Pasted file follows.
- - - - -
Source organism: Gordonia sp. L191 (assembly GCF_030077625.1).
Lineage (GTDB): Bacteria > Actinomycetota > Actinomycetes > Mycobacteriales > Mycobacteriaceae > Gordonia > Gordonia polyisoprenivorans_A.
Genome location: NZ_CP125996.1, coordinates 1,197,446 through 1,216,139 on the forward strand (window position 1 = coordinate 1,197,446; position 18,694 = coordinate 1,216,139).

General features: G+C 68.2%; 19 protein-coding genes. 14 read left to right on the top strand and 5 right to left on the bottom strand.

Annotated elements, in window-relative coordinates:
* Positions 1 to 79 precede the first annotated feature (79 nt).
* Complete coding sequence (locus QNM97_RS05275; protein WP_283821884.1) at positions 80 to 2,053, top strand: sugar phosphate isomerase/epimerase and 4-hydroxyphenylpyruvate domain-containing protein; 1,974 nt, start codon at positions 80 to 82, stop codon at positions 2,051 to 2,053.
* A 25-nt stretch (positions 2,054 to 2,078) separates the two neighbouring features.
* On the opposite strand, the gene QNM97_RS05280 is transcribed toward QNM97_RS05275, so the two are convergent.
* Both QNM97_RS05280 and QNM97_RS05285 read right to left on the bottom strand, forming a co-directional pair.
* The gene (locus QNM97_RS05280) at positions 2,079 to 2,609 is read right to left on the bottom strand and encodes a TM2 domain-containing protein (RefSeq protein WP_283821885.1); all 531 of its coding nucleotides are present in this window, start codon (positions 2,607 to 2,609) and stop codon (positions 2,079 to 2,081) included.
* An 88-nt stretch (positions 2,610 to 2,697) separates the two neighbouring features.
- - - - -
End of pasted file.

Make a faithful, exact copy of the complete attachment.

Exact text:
Source organism: Gordonia sp. L191 (assembly GCF_030077625.1).
Lineage (GTDB): Bacteria > Actinomycetota > Actinomycetes > Mycobacteriales > Mycobacteriaceae > Gordonia > Gordonia polyisoprenivorans_A.
Genome location: NZ_CP125996.1, coordinates 1,197,446 through 1,216,139 on the forward strand (window position 1 = coordinate 1,197,446; position 18,694 = coordinate 1,216,139).

General features: G+C 68.2%; 19 protein-coding genes. 14 read left to right on the top strand and 5 right to left on the bottom strand.

Annotated elements, in window-relative coordinates:
* Positions 1 to 79 precede the first annotated feature (79 nt).
* Complete coding sequence (locus QNM97_RS05275; protein WP_283821884.1) at positions 80 to 2,053, top strand: sugar phosphate isomerase/epimerase and 4-hydroxyphenylpyruvate domain-containing protein; 1,974 nt, start codon at positions 80 to 82, stop codon at positions 2,051 to 2,053.
* A 25-nt stretch (positions 2,054 to 2,078) separates the two neighbouring features.
* On the opposite strand, the gene QNM97_RS05280 is transcribed toward QNM97_RS05275, so the two are convergent.
* Both QNM97_RS05280 and QNM97_RS05285 read right to left on the bottom strand, forming a co-directional pair.
* The gene (locus QNM97_RS05280) at positions 2,079 to 2,609 is read right to left on the bottom strand and encodes a TM2 domain-containing protein (RefSeq protein WP_283821885.1); all 531 of its coding nucleotides are present in this window, start codon (positions 2,607 to 2,609) and stop codon (positions 2,079 to 2,081) included.
* An 88-nt stretch (positions 2,610 to 2,697) separates the two neighbouring features.